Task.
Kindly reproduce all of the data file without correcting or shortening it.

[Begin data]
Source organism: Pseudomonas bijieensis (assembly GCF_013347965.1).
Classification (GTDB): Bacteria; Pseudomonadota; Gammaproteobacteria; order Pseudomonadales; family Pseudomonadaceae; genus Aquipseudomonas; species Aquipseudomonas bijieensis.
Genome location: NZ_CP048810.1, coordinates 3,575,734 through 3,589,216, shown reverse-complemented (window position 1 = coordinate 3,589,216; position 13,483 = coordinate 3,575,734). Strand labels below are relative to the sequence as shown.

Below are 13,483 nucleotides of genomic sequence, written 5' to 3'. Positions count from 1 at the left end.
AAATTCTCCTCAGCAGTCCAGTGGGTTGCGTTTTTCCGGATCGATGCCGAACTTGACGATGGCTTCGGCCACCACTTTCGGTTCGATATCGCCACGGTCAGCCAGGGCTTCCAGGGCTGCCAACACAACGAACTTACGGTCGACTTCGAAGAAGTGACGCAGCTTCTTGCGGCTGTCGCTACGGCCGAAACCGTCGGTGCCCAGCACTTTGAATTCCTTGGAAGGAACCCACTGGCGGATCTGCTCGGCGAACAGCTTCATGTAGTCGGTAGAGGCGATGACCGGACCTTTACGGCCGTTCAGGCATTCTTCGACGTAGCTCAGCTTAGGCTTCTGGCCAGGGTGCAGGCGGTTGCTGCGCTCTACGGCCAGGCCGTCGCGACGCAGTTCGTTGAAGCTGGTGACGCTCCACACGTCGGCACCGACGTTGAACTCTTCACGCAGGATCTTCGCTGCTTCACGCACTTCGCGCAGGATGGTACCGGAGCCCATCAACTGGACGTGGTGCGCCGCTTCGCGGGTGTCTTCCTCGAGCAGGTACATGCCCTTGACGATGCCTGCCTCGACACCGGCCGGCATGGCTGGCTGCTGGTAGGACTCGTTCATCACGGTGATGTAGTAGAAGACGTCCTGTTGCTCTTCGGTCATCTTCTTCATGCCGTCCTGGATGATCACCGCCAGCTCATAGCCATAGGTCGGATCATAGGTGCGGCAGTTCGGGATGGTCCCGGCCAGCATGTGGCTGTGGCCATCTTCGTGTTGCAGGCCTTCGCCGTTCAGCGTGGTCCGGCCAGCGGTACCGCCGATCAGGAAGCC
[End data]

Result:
Source organism: Pseudomonas bijieensis (assembly GCF_013347965.1).
Classification (GTDB): Bacteria; Pseudomonadota; Gammaproteobacteria; order Pseudomonadales; family Pseudomonadaceae; genus Aquipseudomonas; species Aquipseudomonas bijieensis.
Genome location: NZ_CP048810.1, coordinates 3,575,734 through 3,589,216, shown reverse-complemented (window position 1 = coordinate 3,589,216; position 13,483 = coordinate 3,575,734). Strand labels below are relative to the sequence as shown.

Below are 13,483 nucleotides of genomic sequence, written 5' to 3'. Positions count from 1 at the left end.
AAATTCTCCTCAGCAGTCCAGTGGGTTGCGTTTTTCCGGATCGATGCCGAACTTGACGATGGCTTCGGCCACCACTTTCGGTTCGATATCGCCACGGTCAGCCAGGGCTTCCAGGGCTGCCAACACAACGAACTTACGGTCGACTTCGAAGAAGTGACGCAGCTTCTTGCGGCTGTCGCTACGGCCGAAACCGTCGGTGCCCAGCACTTTGAATTCCTTGGAAGGAACCCACTGGCGGATCTGCTCGGCGAACAGCTTCATGTAGTCGGTAGAGGCGATGACCGGACCTTTACGGCCGTTCAGGCATTCTTCGACGTAGCTCAGCTTAGGCTTCTGGCCAGGGTGCAGGCGGTTGCTGCGCTCTACGGCCAGGCCGTCGCGACGCAGTTCGTTGAAGCTGGTGACGCTCCACACGTCGGCACCGACGTTGAACTCTTCACGCAGGATCTTCGCTGCTTCACGCACTTCGCGCAGGATGGTACCGGAGCCCATCAACTGGACGTGGTGCGCCGCTTCGCGGGTGTCTTCCTCGAGCAGGTACATGCCCTTGACGATGCCTGCCTCGACACCGGCCGGCATGGCTGGCTGCTGGTAGGACTCGTTCATCACGGTGATGTAGTAGAAGACGTCCTGTTGCTCTTCGGTCATCTTCTTCATGCCGTCCTGGATGATCACCGCCAGCTCATAGCCATAGGTCGGATCATAGGTGCGGCAGTTCGGGATGGTCCCGGCCAGCATGTGGCTGTGGCCATCTTCGTGTTGCAGGCCTTCGCCGTTCAGCGTGGTCCGGCCAGCGGTACCGCCGATCAGGAAGCC